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Canadian housing policy is, for the most part, a mess. Politicians talk endlessly about making housing more affordable. But most of their interventions in the housing market have had the opposite effect. At the very least, they’ve generated unintended consequences that have distorted the incentives faced by homebuyers, builders and lenders.

In the parts of the country where the need for additional housing is the highest, zoning restrictions and development costs make it near impossible to build new homes that are within financial reach of average Canadians. And yet, politicians refuse to fix this basic problem. Instead, they tinker at the edges.

The governments of British Columbia and Ontario have imposed hefty taxes – 20 per cent and 15 per cent, respectively – on non-resident buyers. B.C. also has a speculation and vacancy tax, which is on top of – and not to be confused with – the City of Vancouver’s empty-homes tax.

While such policies are politically popular, and may help tame speculation, they have done nothing to increase the supply of housing. And it is a lack of new supply – not in the downtown condos favoured by foreign speculators, but in the single-family homes Canadians want to live in – that remains our biggest problem.

By focusing almost obsessively, if not exclusively, on the demand side of the housing equation, governments have left us with half-baked housing policies.

And when it comes to half-baked policies, Ottawa’s new First-Time Home Buyer’s Incentive takes the cake. The plan, introduced by Finance Minister Bill Morneau in his March 21 budget, is thin gruel disguised as progressive policy to entice millennial voters.

It will do nothing to make housing more affordable in Canada’s hottest markets and will end up raising housing prices everywhere else, thereby nullifying the subsidy for first-time buyers in those places. Thinking up a more poorly designed policy would be difficult – unless, you know, you were making it up on the fly.

Yet, the First-Time Home Buyer’s Incentive, which can’t be implemented until Mr. Morneau’s budget becomes law, fits a pattern of demand-side policy initiatives that avoid having to take on powerful NIMBYs and municipal governments blocking zoning changes that might disrupt, however minimally, their idyllic neighbourhoods or affect property values near them.

A report prepared for the Building Industry and Land Development (BILD) Association this week estimated an accumulated shortfall of 98,900 housing units across the Greater Toronto and South Simcoe region since 2006, owing mainly to restrictive zoning laws and red tape. “It probably takes 10 years to get through the approval process,” BILD chair Cheryl Shindruk told The Globe and Mail’s Janet McFarland. “That’s a long time, and it’s probably getting worse.”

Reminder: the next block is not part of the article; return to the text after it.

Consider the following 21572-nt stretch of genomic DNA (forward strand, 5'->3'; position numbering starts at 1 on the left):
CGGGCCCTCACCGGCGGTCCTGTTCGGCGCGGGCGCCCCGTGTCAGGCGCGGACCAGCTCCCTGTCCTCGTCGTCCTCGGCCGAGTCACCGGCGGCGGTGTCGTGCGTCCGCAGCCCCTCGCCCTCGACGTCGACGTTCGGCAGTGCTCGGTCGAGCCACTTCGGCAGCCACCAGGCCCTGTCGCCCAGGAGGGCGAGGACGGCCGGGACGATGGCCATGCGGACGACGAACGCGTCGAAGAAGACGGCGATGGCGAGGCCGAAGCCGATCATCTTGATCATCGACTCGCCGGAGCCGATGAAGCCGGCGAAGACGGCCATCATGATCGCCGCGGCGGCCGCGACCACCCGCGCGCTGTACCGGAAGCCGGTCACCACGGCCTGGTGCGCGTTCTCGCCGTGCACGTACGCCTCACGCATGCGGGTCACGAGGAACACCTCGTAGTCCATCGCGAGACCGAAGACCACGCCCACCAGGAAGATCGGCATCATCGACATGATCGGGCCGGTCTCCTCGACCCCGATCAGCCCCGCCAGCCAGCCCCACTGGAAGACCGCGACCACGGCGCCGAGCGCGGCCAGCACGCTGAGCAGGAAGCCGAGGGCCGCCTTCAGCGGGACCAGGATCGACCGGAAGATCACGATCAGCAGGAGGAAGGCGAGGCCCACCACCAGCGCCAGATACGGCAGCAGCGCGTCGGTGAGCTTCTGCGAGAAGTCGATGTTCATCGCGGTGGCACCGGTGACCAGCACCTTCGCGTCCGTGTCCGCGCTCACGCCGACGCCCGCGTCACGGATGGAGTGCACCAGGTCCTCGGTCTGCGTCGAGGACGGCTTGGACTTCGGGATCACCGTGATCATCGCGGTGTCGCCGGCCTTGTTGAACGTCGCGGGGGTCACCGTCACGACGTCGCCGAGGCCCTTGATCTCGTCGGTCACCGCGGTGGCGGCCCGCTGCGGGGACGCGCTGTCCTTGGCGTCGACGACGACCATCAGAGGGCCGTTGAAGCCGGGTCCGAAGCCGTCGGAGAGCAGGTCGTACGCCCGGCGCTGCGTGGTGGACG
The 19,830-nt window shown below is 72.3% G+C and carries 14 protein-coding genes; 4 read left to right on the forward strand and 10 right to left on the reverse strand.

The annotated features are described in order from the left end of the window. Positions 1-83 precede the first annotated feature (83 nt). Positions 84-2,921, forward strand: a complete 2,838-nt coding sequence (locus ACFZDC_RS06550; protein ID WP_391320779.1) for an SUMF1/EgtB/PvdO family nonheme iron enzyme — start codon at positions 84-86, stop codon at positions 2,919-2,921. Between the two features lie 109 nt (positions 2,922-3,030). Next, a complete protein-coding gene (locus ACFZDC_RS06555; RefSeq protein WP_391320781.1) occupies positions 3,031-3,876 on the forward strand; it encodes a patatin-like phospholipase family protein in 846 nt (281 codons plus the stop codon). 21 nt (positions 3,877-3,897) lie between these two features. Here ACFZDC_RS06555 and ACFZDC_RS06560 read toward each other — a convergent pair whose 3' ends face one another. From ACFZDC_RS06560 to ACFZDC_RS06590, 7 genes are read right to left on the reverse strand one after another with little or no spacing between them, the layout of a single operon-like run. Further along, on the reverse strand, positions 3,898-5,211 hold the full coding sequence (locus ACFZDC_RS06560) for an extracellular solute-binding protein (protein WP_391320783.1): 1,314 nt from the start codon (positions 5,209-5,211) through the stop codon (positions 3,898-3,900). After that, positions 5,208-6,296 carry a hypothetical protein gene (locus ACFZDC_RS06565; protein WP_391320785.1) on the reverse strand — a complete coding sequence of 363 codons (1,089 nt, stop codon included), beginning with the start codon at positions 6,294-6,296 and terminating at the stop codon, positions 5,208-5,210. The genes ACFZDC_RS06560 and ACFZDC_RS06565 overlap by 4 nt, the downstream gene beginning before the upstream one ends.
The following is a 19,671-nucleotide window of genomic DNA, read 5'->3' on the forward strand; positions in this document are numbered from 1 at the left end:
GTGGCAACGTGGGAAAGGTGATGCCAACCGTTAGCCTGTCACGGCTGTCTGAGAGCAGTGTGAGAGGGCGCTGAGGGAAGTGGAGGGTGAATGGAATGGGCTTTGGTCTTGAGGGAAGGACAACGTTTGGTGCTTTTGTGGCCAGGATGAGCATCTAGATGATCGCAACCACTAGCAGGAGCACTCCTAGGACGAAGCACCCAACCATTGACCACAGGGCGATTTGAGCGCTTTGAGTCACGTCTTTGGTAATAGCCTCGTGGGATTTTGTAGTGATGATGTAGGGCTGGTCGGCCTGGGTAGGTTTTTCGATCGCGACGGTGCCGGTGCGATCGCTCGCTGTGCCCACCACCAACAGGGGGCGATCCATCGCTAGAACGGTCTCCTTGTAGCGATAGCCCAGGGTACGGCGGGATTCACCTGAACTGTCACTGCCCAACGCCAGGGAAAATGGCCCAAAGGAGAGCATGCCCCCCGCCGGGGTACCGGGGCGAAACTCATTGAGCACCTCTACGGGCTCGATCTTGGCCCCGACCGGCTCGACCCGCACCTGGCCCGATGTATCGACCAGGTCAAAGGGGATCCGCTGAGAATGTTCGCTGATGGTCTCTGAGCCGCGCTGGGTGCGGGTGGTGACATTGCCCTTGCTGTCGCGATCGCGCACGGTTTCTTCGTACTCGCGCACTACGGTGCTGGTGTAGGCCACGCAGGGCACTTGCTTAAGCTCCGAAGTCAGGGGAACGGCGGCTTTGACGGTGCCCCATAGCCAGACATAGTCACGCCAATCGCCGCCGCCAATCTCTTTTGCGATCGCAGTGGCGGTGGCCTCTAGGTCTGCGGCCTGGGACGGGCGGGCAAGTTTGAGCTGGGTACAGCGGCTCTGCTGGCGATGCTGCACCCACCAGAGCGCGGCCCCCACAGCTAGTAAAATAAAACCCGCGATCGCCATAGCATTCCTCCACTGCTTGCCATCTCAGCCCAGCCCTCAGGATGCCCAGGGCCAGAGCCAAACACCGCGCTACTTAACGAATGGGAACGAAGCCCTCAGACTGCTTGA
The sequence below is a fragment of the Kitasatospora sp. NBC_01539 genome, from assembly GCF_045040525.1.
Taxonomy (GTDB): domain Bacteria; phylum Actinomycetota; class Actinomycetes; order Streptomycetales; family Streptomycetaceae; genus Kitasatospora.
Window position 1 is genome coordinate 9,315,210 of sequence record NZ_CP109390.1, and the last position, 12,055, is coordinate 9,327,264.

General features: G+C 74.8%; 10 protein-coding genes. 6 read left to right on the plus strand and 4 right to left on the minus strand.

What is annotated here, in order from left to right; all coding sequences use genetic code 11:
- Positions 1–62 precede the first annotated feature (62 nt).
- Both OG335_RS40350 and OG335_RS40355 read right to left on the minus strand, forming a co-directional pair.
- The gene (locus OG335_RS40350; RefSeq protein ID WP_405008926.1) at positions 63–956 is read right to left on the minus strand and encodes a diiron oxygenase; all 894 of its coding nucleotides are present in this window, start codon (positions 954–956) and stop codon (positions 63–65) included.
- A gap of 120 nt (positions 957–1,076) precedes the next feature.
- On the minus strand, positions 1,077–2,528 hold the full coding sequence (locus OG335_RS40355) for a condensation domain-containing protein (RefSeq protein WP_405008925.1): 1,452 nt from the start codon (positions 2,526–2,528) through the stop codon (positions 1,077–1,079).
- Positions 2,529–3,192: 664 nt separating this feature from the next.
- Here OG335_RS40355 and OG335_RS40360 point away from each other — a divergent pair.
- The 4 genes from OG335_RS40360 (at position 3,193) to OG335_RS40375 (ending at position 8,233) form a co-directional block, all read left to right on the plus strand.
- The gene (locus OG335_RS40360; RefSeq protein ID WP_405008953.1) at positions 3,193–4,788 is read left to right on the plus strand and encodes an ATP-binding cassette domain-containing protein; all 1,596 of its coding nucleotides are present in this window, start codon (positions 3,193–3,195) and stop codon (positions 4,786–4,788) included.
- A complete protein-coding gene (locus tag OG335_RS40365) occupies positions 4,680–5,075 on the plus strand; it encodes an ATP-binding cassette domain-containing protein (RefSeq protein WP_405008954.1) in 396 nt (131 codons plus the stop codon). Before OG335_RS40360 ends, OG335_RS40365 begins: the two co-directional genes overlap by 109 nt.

BILD, which serves as a lobby group for GTA home builders, is not exactly a disinterested party. But that does not mean its attempt to sound the alarm on the housing supply shortage should be ignored by policy-makers. The moment cries out for leadership on this issue – otherwise, the GTA’s housing-affordability problem will only worsen as its population approaches 10 million by 2040.

“Let’s treat the source of the problem, not its symptom,” Royal Bank of Canada senior economist Robert Hogue wrote in a prebudget analysis of the housing market. “That won’t happen with measures that boost demand but do nothing to address housing supply gaps. … What millennials in Vancouver and Toronto really need is more inventory of homes they can afford, and a better mix of housing options – be it to own or rent.”

Mr. Morneau ignored this advice – although, to be fair, Ottawa has fewer levers than other levels of government to influence housing supply. Most of those tools lie at the provincial and municipal level, but neither seems capable of considering the needs of future generations.

GTA municipal councils, which overwhelmingly favour the interests of current residents rather than future ones, have long been in the throes of the NIMBYs. So was the previous Liberal government in Ontario, which only made matters worse with greenbelt policies and zoning restrictions that drove housing prices up and new real estate developments further into exurbia.

Protecting environmentally sensitive areas and preserving agricultural land are hugely important and worthwhile objectives for policy-makers to consider, and are just as critical for future generations of Canadians as current ones. But if future Canadians are to be able to afford a home to raise their families, a semblance of balance has to be restored.

We don’t need higher densities in the downtown core. Toronto should be forced to loosen zoning restrictions in its yellow belt, the nearly 70 per cent of the city that is reserved for detached and semi-detached housing. Significantly more land outside the city proper has to be freed up for new housing, and the approval process for new developments needs to be sped up.

It sounds simple. We know it’s not. But unless governments demonstrate the courage needed to tackle the NIMBYs, our kids really won’t be all right.

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